It's hard to say what the most overused plot in gaming might be, but when it comes to a certain genre it's fair to say that the launching of a fleet of hastily built space arks in an effort to evade extinction is about as derivative as it gets. It's somewhat fitting that the collective history of said games has followed precisely the same trajectory.
It was against a dark background of first-person shooter dominance that the once mighty space sim teetered on the brink of irrelevance. Having birthed the now ubiquitous open-world sandbox by way of Elite, and later, thanks to Wing Commander, establishing the PC as a mainstream gaming machine, the genre's leading architects had seemingly abandoned ship. With only a couple of anomalous mouse-controlled space brawlers to distract them, players at the dawn of the millennium were increasingly in thrall to world wars and pantomime jihadists, leaving the space game genre to float unceremoniously towards oblivion.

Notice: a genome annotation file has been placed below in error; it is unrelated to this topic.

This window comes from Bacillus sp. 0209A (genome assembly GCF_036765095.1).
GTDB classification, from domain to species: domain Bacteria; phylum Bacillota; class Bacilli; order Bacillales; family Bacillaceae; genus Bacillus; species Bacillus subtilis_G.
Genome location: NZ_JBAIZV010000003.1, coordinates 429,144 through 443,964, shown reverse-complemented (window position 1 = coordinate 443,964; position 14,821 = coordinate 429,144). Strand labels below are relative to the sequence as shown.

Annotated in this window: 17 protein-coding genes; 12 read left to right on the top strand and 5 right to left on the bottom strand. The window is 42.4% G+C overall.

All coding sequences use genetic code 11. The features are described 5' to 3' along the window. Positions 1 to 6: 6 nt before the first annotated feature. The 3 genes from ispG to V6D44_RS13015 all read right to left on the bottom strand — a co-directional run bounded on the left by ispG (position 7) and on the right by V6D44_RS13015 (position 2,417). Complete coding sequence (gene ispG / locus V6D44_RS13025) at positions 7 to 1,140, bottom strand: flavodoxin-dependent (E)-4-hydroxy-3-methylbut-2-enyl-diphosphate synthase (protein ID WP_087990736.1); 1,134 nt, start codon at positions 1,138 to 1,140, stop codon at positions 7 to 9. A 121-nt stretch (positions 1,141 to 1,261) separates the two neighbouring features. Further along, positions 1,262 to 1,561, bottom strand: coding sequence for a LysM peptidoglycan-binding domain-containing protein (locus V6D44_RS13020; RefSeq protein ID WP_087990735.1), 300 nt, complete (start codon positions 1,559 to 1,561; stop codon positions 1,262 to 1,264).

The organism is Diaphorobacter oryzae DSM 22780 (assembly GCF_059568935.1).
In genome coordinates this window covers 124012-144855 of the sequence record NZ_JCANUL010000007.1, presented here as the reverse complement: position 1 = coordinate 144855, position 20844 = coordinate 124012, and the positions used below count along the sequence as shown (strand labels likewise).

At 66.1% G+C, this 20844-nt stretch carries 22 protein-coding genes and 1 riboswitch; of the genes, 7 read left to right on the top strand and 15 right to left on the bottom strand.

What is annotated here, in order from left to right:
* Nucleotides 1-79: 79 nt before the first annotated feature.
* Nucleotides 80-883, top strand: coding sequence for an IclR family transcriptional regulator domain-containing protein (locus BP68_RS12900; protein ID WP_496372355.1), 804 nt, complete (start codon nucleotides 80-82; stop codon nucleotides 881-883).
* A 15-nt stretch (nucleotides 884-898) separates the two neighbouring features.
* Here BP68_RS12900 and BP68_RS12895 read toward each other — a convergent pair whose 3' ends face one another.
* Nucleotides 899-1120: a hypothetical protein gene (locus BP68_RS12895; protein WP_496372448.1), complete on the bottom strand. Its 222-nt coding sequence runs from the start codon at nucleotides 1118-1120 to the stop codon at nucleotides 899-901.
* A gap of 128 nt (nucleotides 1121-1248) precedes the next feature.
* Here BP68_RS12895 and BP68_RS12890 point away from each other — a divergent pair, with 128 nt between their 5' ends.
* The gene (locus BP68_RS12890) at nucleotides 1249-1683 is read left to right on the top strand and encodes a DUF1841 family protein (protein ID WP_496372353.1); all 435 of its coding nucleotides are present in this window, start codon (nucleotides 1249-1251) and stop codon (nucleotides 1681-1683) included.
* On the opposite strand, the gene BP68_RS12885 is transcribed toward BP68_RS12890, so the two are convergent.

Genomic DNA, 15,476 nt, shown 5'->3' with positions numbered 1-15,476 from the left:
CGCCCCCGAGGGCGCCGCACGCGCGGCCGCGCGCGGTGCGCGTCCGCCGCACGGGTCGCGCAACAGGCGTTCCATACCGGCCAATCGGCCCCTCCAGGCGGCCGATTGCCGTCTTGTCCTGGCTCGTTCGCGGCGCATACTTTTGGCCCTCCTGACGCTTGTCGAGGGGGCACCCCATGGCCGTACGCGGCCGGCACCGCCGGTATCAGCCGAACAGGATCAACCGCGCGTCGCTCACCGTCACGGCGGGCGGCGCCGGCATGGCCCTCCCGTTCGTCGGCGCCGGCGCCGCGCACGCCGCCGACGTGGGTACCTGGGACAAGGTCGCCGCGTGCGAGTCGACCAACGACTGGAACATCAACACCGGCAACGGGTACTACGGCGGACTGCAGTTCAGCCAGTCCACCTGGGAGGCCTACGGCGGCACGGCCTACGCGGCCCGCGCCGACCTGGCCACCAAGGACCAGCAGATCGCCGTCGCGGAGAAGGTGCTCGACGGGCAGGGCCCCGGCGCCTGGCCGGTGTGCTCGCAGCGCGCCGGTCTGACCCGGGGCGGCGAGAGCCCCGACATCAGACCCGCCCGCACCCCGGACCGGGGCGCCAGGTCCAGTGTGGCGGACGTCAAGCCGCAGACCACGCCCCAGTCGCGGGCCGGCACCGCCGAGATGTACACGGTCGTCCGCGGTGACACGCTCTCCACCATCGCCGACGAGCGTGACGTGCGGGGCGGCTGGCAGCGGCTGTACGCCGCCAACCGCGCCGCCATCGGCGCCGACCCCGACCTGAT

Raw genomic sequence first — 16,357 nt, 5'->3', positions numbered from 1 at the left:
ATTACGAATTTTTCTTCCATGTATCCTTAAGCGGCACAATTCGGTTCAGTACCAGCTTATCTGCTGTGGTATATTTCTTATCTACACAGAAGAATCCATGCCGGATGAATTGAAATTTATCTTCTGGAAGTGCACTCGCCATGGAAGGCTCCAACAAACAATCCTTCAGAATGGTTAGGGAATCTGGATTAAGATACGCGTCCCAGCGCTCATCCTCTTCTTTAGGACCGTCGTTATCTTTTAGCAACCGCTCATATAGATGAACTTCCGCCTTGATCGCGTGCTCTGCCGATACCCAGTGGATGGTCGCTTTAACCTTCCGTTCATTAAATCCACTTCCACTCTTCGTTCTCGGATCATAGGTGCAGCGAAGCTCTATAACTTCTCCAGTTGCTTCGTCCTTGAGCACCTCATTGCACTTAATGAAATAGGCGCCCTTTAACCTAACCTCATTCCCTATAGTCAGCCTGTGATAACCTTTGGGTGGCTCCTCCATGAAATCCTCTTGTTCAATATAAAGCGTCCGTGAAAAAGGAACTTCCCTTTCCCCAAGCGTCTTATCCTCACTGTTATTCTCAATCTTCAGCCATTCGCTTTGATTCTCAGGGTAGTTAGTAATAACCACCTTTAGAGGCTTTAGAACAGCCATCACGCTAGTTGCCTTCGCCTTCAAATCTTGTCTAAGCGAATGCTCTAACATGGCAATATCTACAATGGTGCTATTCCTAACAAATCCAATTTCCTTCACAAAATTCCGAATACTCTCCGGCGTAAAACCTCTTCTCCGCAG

With none of its trailblazing commanders to lead it through the interminable darkness, the fate of the space genre was left in the hands of a few under-resourced developers. Being the only one to achieve mainstream success, X series creator Egosoft led the way. Behind it jostled a rag-tag fleet of Russian-made hulks and semi-complete mods powered by ageing 3D engines. Meanwhile, gliding almost unnoticed beneath the toxic roar of the Battlecruiser series' indomitable Smart-drive™, a succession of solid if unspectacular titles flying under the banner of Star Wraith 3D Games completed the procession - and would, in time, constitute the bulk of it.
As the founder and sole developer of Star Wraith 3D Games, Shawn Bower has been quietly turning out space combat titles for almost as long as the genre has existed. Considering that his first effort, Star Commander, was being prototyped before even Wing Commander was released - and the fact that he's barely stopped iterating since - he's more than your typical unsung hero. For those that venerate the likes of David Braben and Chris Roberts as pioneering as gods of the genre, Bower would make a worthy Noah.
"I wouldn't go that far!" he laughs. "Honestly, it's a little humbling to even be mentioned in the same sentence as either of those two. I've just consistently kept working to make space games I enjoy. I can't really say that I've saved anything, but rather just provided such games during times when it didn't seem very practical or popular to do so."